A well-attended exhibition of plans for housing at Whitehouse Farm yesterday brought home the reality of what 1,600 homes and community facilties could look like west of Chichester.
The exhibition was for a fraction of the site, detailing a reserved matters application for 160 homes and sports facilities to be built by Linden and Miller Homes.
Planning for development at Whitehouse Farm has been progressing for several years, with the first phase of 750 homes agreed in principle by councillors in 2016, along with a new school, health and community centre and sports pitches.
A second phase of 850 homes is included in Chichester District Council’s plans for future housing in its Local Plan Review although no application has yet been made.
At the exhibition on Thursday, many of the issues raised by residents related to the site as a whole; traffic mitigation, the loss of a rural gap and whether the new homes would be accessible in price to first-time buyers.
Gideon Sherwood, who lives on the East Broyle Estate, said he was concerned about the lack of road safety measures planned in the wider area, given the volume of new cars from the develoment.
He said: “My children will be going to school at Bishop Luffa from September so this is something I’m very concerned about, it’s already a nightmare getting out of the estate and there’s a lack of mitigation from the county council.”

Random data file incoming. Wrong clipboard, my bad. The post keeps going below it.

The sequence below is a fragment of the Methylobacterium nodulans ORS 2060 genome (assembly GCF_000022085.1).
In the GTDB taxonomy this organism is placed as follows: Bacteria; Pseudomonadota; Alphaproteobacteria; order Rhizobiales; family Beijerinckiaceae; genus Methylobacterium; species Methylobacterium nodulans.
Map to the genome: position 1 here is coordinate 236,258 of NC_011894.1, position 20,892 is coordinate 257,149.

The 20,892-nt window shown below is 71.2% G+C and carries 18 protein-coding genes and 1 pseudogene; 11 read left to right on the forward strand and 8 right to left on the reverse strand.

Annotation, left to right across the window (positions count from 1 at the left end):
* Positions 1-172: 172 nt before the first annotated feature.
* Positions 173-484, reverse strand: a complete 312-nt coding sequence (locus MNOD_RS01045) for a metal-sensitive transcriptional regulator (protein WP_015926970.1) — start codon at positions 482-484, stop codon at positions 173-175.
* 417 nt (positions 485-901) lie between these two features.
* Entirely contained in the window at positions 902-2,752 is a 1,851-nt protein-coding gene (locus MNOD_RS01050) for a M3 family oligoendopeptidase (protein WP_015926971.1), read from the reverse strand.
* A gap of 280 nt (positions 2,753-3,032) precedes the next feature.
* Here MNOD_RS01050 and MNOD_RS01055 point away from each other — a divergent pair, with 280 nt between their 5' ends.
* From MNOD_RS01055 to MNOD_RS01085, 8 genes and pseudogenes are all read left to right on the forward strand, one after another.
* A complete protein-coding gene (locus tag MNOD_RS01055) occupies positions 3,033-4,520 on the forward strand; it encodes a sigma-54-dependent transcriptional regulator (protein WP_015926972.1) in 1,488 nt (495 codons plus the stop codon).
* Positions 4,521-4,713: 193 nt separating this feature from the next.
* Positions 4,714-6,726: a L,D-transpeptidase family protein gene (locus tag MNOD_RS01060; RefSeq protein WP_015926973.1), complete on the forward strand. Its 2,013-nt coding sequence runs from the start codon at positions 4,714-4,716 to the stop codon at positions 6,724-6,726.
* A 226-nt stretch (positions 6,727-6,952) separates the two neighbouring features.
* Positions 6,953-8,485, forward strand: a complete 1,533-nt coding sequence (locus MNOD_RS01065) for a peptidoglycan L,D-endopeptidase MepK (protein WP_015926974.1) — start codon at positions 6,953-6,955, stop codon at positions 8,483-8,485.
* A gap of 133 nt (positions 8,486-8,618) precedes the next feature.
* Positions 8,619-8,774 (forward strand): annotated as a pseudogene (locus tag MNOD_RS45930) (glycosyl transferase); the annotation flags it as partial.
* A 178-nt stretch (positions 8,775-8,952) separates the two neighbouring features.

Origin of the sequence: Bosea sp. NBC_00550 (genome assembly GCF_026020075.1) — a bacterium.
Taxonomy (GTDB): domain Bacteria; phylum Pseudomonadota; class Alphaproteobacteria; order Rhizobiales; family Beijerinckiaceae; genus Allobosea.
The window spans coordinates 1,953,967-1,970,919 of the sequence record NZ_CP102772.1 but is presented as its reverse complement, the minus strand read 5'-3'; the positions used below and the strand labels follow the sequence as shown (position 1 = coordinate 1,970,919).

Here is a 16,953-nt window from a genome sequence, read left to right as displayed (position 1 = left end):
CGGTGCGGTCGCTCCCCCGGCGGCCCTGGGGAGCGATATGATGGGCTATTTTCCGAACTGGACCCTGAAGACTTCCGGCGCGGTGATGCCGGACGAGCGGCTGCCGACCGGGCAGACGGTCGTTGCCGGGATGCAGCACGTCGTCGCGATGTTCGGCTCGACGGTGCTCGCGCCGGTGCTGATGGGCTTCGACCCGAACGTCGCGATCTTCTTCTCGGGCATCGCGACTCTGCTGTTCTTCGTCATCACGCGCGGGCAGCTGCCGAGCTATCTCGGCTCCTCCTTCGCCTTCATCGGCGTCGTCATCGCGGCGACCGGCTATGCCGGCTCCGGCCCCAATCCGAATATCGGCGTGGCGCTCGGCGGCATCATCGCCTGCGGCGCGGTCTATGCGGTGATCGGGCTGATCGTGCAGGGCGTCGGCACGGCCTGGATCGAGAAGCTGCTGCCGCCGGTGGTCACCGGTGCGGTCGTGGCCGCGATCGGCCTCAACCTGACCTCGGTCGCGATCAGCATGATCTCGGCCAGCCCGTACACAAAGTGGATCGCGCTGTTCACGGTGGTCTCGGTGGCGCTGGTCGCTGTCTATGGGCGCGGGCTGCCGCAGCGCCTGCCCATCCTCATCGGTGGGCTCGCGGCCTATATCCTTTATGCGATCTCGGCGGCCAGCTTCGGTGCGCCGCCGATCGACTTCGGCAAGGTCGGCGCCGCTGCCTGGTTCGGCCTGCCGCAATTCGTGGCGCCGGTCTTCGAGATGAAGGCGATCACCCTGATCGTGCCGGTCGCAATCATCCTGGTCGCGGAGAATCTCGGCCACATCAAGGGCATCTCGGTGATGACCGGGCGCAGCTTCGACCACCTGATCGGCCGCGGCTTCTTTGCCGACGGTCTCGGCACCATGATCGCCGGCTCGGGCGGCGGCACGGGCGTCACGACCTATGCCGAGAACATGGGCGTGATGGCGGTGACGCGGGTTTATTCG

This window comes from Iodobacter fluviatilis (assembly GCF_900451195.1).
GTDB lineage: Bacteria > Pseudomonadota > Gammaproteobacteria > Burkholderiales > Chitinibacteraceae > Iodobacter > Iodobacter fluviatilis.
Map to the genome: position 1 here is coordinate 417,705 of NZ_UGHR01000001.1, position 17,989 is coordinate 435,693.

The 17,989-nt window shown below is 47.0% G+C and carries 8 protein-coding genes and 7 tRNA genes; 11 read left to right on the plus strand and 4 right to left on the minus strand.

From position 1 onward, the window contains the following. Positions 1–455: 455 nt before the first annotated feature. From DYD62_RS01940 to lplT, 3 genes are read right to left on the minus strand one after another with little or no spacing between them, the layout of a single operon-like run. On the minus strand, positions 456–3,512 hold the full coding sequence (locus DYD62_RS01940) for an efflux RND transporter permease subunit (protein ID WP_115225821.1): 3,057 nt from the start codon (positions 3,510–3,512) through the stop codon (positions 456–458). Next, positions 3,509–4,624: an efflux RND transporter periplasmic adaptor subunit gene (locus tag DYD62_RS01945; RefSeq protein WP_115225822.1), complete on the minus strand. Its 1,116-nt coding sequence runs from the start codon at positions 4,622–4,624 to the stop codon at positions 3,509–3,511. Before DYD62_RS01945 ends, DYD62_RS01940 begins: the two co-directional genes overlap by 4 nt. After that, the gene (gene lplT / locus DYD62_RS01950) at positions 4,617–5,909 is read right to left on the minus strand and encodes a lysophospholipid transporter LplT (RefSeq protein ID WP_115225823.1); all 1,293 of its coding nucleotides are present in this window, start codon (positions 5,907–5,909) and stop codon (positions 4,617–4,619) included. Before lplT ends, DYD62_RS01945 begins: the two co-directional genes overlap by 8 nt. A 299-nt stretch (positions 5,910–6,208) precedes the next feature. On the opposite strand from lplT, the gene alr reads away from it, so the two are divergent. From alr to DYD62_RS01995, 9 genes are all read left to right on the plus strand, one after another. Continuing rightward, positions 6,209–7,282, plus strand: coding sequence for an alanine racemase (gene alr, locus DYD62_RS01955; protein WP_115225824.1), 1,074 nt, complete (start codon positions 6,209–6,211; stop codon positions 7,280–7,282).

He said traffic lights or a roundabout were needed as a junction on Sherbourne Road.
Amy Hovil, 51, who also lives close to the site, said it was helpful to see the plans but had some reservations.
She said: “The sports pavilion doesn’t have a club room or a social space, it’s just changing rooms.
“I think it’s a shame that it’s not a more imaginative development with solar panels or other renewable energy sources.”
Robin Pearmain, senior planning manager at Linden Homes, was on hand to answer questions from the public and said he thought the plans had been ‘relatively well received’ and it was helpful to hear the community’s views.
He said: “People have commented about things like the southern acess but obviously, that’s not part of these applications.
“Overall people are quite please to see the plans, to see it’s traditional housing and appropriate parking and visitor parking, that’s kind of been the general feel really.
“It’s been good to get people updated on timescales for the site and to give people a general update about how things are progressing.”
He clarified that as developers, Linden and Miller Homes had a legal agreement with the county council to contribute towards highways works in the surrounding area but precisely what was done was ‘out of our control’, even if there was a desire to go ‘above and beyond’.
Residents are still able to respond to the consultation online.
The full consultation documentation and response form will be available at https://westofchichester.consultationonline.co.uk
More stories about the long history of the project below: